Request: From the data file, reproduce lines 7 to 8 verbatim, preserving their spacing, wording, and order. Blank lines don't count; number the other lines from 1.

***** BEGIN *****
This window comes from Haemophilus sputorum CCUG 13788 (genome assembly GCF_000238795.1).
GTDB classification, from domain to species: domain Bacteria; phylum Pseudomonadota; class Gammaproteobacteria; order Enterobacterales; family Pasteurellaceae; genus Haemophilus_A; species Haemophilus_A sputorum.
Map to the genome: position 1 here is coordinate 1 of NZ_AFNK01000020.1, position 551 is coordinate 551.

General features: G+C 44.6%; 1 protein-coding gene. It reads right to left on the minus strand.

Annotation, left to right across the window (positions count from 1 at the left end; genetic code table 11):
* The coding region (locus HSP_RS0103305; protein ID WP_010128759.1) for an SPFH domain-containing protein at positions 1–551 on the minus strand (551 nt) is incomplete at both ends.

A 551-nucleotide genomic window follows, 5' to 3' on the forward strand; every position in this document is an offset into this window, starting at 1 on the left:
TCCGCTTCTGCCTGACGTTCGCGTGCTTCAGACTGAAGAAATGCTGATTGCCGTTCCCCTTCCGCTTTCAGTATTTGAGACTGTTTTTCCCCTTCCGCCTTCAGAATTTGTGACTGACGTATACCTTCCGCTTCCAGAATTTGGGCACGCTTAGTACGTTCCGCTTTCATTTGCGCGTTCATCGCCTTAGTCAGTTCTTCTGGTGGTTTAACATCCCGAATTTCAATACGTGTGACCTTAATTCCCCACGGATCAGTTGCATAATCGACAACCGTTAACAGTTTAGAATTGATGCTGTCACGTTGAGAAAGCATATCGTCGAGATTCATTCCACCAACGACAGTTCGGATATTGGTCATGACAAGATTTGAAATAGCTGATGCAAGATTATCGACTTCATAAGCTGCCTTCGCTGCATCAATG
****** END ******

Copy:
A 551-nucleotide genomic window follows, 5' to 3' on the forward strand; every position in this document is an offset into this window, starting at 1 on the left:
TCCGCTTCTGCCTGACGTTCGCGTGCTTCAGACTGAAGAAATGCTGATTGCCGTTCCCCTTCCGCTTTCAGTATTTGAGACTGTTTTTCCCCTTCCGCCTTCAGAATTTGTGACTGACGTATACCTTCCGCTTCCAGAATTTGGGCACGCTTAGTACGTTCCGCTTTCATTTGCGCGTTCATCGCCTTAGTCAGTTCTTCTGGTGGTTTAACATCCCGAATTTCAATACGTGTGACCTTAATTCCCCACGGATCAGTTGCATAATCGACAACCGTTAACAGTTTAGAATTGATGCTGTCACGTTGAGAAAGCATATCGTCGAGATTCATTCCACCAACGACAGTTCGGATATTGGTCATGACAAGATTTGAAATAGCTGATGCAAGATTATCGACTTCATAAGCTGCCTTCGCTGCATCAATG